Intel Outside: Chip giant shutting Romanian R&D and education dev hubs

As part of its drive to cut 12,000 positions worldwide, Intel is closing some of it operations in Romania, with job loses for some Android and IoT developers.

istock000019827472medium.jpg

Intel's layoffs in Romania are part of company-wide plans to reduce costs and focus on profitable areas of the business -- will the California headquarters (pictured here) be affected too?

Image: iStock

Intel has decided to shut down its R&D center in Bucharest, Romania. According to a highly-ranked manager at the company, about 200 software engineers working on IoT and Android projects will lose their jobs.

Intel is also winding up its Intel education team based at Cluj-Napoca, Romania. The company's employees have already been notified.

The layoffs in Romania are part of the chip giant's plan to reduce costs and focus on profitable areas of the business. Intel will cut 12,000 positions worldwide, and most of the targeted employees will be notified over the next month, according to a letter from Intel CEO Brian Krzanich's sent on April 19.

The decision came as a surprise to many, especially for the Romanian IoT team, which had only been assembled late last year. Krzanich said in the same memo that the Internet of Things and datacenter businesses are the company's "primary growth engines".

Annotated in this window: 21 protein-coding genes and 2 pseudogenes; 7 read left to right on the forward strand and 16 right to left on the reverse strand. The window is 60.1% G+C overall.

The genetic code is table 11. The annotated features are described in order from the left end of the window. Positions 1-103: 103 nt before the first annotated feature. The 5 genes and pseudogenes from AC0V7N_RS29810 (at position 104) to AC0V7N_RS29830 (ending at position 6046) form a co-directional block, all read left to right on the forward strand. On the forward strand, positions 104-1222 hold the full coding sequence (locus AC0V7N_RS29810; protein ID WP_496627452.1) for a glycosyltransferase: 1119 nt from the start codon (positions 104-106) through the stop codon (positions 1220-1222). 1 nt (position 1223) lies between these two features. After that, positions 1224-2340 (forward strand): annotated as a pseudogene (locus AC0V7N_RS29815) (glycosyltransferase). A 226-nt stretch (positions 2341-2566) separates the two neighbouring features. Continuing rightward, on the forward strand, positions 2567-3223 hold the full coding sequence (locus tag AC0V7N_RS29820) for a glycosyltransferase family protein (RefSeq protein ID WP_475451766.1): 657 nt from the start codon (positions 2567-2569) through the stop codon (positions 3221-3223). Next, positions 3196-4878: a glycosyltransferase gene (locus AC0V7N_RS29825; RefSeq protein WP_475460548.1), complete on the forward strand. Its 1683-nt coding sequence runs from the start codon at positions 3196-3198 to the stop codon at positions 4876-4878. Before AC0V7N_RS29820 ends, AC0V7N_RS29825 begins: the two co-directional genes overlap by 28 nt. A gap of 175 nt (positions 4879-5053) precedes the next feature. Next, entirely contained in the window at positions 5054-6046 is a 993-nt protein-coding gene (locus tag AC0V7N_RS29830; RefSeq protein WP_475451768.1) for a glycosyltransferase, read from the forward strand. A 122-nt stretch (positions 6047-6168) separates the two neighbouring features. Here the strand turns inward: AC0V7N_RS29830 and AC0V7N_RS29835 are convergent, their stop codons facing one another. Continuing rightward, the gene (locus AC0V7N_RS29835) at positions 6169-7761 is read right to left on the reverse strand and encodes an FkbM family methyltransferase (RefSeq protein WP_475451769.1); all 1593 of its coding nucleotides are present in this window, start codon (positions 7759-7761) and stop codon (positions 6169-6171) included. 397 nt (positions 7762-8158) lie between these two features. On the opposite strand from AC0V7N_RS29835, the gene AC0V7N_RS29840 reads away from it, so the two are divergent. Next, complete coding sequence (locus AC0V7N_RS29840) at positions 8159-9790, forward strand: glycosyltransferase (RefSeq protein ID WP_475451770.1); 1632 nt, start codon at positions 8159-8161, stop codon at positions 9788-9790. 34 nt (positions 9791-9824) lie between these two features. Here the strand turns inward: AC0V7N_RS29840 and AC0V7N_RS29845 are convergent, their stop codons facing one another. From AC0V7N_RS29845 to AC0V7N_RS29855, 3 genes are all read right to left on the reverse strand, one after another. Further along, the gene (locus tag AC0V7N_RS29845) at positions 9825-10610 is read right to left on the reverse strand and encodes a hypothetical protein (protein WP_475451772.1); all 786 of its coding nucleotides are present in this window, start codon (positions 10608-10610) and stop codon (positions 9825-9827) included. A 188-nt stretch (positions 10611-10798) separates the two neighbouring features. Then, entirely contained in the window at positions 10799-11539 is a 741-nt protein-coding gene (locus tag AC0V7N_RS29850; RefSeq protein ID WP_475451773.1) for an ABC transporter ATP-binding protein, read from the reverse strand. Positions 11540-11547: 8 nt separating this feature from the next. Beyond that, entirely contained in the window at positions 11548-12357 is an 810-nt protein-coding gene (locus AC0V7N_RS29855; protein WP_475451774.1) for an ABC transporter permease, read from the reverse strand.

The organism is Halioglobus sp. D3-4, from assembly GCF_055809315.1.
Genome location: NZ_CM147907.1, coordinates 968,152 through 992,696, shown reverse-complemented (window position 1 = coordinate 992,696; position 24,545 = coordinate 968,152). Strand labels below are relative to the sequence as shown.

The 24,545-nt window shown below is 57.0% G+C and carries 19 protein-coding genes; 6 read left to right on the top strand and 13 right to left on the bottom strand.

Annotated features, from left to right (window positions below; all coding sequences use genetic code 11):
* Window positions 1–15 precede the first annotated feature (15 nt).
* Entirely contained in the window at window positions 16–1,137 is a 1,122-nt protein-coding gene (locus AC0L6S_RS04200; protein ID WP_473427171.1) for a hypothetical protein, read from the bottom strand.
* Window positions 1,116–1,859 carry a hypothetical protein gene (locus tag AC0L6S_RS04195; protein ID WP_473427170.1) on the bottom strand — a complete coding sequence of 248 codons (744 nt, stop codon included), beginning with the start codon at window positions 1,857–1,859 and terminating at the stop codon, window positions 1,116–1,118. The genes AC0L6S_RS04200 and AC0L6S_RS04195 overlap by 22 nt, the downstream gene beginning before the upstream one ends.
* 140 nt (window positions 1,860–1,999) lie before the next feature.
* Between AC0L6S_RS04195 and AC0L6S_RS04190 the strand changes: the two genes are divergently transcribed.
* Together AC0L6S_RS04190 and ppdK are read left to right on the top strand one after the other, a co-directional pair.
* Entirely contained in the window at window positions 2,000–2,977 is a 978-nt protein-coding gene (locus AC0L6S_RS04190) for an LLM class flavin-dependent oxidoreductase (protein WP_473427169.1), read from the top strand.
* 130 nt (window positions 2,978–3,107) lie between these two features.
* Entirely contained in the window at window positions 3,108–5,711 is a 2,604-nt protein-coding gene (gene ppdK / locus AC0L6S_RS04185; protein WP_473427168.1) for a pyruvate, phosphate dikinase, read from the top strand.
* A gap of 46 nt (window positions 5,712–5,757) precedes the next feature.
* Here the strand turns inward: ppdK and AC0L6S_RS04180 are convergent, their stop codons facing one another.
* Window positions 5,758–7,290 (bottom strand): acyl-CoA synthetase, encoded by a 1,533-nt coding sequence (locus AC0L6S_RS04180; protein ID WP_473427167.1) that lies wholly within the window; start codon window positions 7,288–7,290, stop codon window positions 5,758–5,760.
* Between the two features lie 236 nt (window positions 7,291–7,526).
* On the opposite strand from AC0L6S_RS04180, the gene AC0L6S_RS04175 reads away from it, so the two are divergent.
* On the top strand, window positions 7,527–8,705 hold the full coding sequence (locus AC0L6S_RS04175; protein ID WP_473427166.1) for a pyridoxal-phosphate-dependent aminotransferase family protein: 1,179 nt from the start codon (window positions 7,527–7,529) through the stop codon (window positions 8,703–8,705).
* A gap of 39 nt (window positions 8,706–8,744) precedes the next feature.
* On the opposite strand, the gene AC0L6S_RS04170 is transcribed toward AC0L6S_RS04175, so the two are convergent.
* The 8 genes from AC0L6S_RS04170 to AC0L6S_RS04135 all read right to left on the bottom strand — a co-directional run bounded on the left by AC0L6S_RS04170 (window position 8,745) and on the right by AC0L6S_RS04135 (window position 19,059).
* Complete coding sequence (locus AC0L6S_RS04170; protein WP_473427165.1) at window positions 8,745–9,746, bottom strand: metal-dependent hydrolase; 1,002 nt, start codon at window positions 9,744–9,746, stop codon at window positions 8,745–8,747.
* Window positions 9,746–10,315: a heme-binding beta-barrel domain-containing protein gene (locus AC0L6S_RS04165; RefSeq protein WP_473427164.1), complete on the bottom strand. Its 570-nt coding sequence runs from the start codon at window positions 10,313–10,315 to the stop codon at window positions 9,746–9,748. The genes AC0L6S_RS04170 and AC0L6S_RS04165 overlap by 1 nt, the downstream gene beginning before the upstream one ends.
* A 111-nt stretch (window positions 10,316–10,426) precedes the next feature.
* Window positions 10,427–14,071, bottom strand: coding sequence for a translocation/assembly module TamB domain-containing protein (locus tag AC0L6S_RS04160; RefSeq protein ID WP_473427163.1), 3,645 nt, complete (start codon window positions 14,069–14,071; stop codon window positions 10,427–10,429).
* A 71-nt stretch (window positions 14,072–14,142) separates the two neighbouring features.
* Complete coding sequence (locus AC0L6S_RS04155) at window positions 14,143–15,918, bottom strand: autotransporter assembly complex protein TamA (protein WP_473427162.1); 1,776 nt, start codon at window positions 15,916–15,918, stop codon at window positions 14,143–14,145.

Read this

Intel invests $50m in quantum computing effort

Intel is the latest technology giant to invest in quantum computing research. Quantum computing, years away from commercialization, is supposed to be a huge leap forward.

Read More

"Intel's potential decision to close its office in Bucharest is part of the company's strategy and has nothing to do with Romania," Andrei Pitis, president of the Employers' Association of the Software and Services Industry, told ZDNet.

"We're sorry that they're leaving. However, there are other technology companies planning to set up shop in Romania in the near future. They're analyzing the Eastern European market, and Romania ranks high," he said.

Senior IT recruitment consultant Maria Hostiuc said the tech sector in Romania has no jobless engineers and the need for skilled developers remains high.

"The 200 people that used to work for Intel will find other jobs quickly, no doubt about that," she said.

Embedded software firm Wind River Galati, acquired by Intel in 2009, will continue its activities. However, the status of Intel's sales and marketing group in Bucharest is unclear.

The Romanian-registered Intel Software Development SRL had a turnover of €12.5m ($14m) in 2014 and net profits of €0.9m ($1.01m), up 14 percent compared with 2013.

Intel opened its Software Development Center in Romania in 2010. The company has had a presence in the country since 2005.

Intel in Romania has been contacted about the closures but declined to comment.

The Romanian Software and Services sector thrived last year. It turned over €3.08bn ($3.44bn), up 21 percent on 2014, according to a recent study published last week by the Employers' Association of the Software and Services Industry.

Read more about Intel